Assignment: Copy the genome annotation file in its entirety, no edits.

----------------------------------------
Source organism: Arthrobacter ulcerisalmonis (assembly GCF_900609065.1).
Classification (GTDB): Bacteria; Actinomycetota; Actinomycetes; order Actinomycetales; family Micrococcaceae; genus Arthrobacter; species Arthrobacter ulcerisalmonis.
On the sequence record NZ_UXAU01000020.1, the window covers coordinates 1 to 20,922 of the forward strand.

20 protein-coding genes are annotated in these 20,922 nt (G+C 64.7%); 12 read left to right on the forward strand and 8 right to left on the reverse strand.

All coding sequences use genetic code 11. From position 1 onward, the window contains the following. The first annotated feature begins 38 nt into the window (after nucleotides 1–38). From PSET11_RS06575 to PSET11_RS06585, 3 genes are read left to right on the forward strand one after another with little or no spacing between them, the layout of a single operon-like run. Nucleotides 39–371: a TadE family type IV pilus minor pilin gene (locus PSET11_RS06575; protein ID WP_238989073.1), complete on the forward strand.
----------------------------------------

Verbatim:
Source organism: Arthrobacter ulcerisalmonis (assembly GCF_900609065.1).
Classification (GTDB): Bacteria; Actinomycetota; Actinomycetes; order Actinomycetales; family Micrococcaceae; genus Arthrobacter; species Arthrobacter ulcerisalmonis.
On the sequence record NZ_UXAU01000020.1, the window covers coordinates 1 to 20,922 of the forward strand.

20 protein-coding genes are annotated in these 20,922 nt (G+C 64.7%); 12 read left to right on the forward strand and 8 right to left on the reverse strand.

All coding sequences use genetic code 11. From position 1 onward, the window contains the following. The first annotated feature begins 38 nt into the window (after nucleotides 1–38). From PSET11_RS06575 to PSET11_RS06585, 3 genes are read left to right on the forward strand one after another with little or no spacing between them, the layout of a single operon-like run. Nucleotides 39–371: a TadE family type IV pilus minor pilin gene (locus PSET11_RS06575; protein ID WP_238989073.1), complete on the forward strand.